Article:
Every year I read at least 50 books. With so many goods ones even at one per week it seem to make hardly a dent. My reading focuses on personal development, history & biography, business, and literature (my guilty pleasures are detective and historical fiction).
While I generally keep abreast of current works, I also look back to see what older books and classics I have missed. Here are the best:
The Power of Full Engagement: Managing Energy, Not Time, Is the Key to High Performance and Personal Renewal by Jim Loehr and Tony Schwartz
While I do not agree with their separation of the mental and emotional spheres, Loehr and Schwartz’s case studies of how they guide people to live more in concert with their values and aspirations is full of ideas for helping you do the same. About a month ago I began following their diet plan to increase energy and it works.
Born to Run: A Hidden Tribe, Superathletes, and the Greatest Race the World Has Never Seen by Christopher McDougall
Not just for runners, it is an inspiring story of human potential, how to get physically fit, and why conventional wisdom sometimes is wrong. Were it not for Melanie’s concern about family time, it might have motivated me to become an ultra-marathoner.
Man's Search for Meaning by Viktor Frankl
THE CLASSIC BOOK ON FINDING MEANING IN YOUR LIFE. Holocaust survivor Frankl examines the internal struggle that led some people to not only endure the concentration camps but find significance to life beyond physical survival. (For a vividly shocking portrayal of what American and British soldiers found when they liberated the camps read Rick Atkinson’s The Guns at Last Light.)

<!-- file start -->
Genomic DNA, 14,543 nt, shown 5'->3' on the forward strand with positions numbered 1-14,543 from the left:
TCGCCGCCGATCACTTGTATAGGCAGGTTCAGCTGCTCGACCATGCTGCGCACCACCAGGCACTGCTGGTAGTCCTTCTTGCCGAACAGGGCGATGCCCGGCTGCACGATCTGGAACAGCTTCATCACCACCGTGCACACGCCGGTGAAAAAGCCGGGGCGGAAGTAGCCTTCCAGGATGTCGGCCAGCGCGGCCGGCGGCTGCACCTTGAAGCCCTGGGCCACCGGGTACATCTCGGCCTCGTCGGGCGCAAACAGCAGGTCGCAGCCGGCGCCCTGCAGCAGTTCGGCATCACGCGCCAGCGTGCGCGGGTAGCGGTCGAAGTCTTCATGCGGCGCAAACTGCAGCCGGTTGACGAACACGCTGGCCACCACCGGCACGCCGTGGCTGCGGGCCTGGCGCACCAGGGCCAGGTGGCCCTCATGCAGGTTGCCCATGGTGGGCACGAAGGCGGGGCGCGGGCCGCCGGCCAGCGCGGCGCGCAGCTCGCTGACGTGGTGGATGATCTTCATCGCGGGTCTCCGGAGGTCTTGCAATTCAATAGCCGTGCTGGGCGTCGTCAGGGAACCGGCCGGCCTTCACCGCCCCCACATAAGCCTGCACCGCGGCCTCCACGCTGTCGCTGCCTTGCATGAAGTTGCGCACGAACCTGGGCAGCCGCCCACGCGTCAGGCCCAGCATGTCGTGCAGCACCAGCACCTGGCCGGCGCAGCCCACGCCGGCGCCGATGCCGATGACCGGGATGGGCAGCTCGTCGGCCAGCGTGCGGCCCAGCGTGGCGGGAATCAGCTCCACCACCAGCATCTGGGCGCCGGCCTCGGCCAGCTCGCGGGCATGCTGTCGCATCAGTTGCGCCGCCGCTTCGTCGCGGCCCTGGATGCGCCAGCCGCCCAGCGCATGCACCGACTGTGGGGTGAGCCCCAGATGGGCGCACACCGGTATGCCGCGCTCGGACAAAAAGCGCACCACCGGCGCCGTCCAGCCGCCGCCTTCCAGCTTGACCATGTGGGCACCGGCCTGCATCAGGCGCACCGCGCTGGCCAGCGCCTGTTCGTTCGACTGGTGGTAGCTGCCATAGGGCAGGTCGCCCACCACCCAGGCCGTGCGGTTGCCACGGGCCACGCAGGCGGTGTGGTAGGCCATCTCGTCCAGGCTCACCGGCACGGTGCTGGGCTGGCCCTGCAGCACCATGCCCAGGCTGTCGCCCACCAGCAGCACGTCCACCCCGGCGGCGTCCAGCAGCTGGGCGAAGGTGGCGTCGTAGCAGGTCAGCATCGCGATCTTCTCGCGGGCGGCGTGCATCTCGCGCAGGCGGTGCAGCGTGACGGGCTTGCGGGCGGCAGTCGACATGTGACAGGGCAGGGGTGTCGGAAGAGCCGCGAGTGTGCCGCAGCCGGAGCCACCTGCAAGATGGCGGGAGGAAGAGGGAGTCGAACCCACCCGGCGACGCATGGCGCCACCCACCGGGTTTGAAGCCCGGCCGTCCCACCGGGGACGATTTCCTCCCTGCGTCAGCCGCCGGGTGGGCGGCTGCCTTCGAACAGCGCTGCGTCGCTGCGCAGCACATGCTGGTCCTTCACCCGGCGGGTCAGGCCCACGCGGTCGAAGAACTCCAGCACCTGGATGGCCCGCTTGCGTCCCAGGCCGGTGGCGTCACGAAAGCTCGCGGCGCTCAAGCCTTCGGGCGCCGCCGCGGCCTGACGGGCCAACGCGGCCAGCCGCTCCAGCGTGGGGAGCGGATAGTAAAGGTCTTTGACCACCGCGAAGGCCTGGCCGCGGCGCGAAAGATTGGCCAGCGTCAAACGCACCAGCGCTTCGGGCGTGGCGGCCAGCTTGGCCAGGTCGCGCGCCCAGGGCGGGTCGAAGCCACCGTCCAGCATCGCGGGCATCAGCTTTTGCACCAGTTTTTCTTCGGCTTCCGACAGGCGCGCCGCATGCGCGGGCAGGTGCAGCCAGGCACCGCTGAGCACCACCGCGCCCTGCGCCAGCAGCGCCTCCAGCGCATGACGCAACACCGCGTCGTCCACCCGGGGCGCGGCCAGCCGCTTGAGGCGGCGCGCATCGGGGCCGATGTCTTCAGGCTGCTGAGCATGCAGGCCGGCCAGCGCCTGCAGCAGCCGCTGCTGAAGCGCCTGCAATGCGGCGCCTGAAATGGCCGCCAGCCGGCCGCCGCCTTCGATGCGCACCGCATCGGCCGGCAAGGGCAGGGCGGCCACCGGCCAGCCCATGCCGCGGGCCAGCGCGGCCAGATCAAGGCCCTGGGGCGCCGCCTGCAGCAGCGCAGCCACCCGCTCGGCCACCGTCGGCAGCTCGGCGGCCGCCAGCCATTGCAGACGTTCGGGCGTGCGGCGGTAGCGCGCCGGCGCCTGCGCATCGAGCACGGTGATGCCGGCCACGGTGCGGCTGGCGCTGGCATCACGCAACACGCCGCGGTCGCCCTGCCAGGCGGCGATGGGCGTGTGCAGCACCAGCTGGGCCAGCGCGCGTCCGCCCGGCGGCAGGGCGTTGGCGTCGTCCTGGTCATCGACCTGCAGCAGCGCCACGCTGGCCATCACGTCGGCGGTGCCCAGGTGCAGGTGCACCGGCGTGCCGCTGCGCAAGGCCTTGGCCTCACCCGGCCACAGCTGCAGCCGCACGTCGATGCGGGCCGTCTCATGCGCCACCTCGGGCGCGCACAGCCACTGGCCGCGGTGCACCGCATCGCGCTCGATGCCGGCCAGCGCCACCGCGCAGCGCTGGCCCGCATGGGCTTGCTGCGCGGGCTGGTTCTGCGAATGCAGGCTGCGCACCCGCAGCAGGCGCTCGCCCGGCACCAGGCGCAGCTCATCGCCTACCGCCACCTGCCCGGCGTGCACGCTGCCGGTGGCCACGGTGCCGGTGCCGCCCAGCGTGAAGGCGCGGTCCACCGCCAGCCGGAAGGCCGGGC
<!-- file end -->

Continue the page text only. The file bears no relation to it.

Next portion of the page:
Essentialism: The Disciplined Pursuit of Less by Greg McKeown
I wrote an entire blog post about this remarkable book. Suffice it to say if you want to be an Intentionalist it is required reading.
Against Fairness by Stephen Asma
Asma’s insightful investigation into the ethic and impact of fairness will cause you to think a second time. If you believe fairness should be a societal principle, you have no better opportunity to exercise and strengthen your values than by trying to refute his argument.
History and Biography:
This Don Quixote-like story of the American ambassador to Nazi Germany belies many of the beliefs about the lead up to World War II and societal mores in the pre-war world. It will help you better distinguish between myth and fact throughout your life.
Dreadnought by Robert K. Massie
Ostensibly about the naval arms race in the decades prior to World War I, in reality it is a study in diplomacy. A fascinating illustration of how the good and bad inclinations of individuals can be governed or given free reign so as to mobilize nations and their people to peace or war.
Triumph: The Untold Story of Jesse Owens and Hitler's Olympics by Jeremy Schaap
Too often knowing the details of a legendary person’s life diminishes his greatness. Jesse Owens’s humanness and authenticity secure his rightfully mythic stature.
Joseph Haydn: His Life and Works by Jeremy Siepmann
Books about composers and musicians are incomplete without illustrative musical accompaniment. This audio books brings to life the splendor of Haydn’s music and his human decency.
Business and Entrepreneurship:
The People's Tycoon: Henry Ford and the American Century by Steven Watts
You cannot understand business without knowing Ford’s impact. He made all the classic entrepreneurial mistakes yet became fabulously wealthy. Neither fawning nor condemnatory, Watts deftly shows genius is no guarantor of success or virtue and populism no assurance of justice.
What books did you read this year that you recommend?
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